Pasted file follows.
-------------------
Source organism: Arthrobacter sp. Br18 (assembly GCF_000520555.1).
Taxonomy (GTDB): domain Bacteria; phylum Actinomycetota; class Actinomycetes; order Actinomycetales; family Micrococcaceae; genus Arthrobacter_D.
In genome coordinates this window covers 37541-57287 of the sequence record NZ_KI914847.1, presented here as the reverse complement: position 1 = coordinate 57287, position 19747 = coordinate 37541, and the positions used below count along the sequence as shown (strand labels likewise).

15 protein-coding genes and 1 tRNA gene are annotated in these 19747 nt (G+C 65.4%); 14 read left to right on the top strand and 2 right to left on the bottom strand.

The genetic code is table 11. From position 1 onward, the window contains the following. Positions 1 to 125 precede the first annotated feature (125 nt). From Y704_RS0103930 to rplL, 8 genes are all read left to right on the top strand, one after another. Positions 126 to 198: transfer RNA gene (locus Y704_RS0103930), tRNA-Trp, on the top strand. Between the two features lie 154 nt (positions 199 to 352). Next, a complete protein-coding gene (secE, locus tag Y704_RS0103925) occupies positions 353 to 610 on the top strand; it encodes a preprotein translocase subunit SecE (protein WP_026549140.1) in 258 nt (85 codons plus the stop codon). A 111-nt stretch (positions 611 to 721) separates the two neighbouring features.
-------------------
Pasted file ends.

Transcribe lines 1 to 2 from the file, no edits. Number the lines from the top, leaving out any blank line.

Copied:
Source organism: Arthrobacter sp. Br18 (assembly GCF_000520555.1).
Taxonomy (GTDB): domain Bacteria; phylum Actinomycetota; class Actinomycetes; order Actinomycetales; family Micrococcaceae; genus Arthrobacter_D.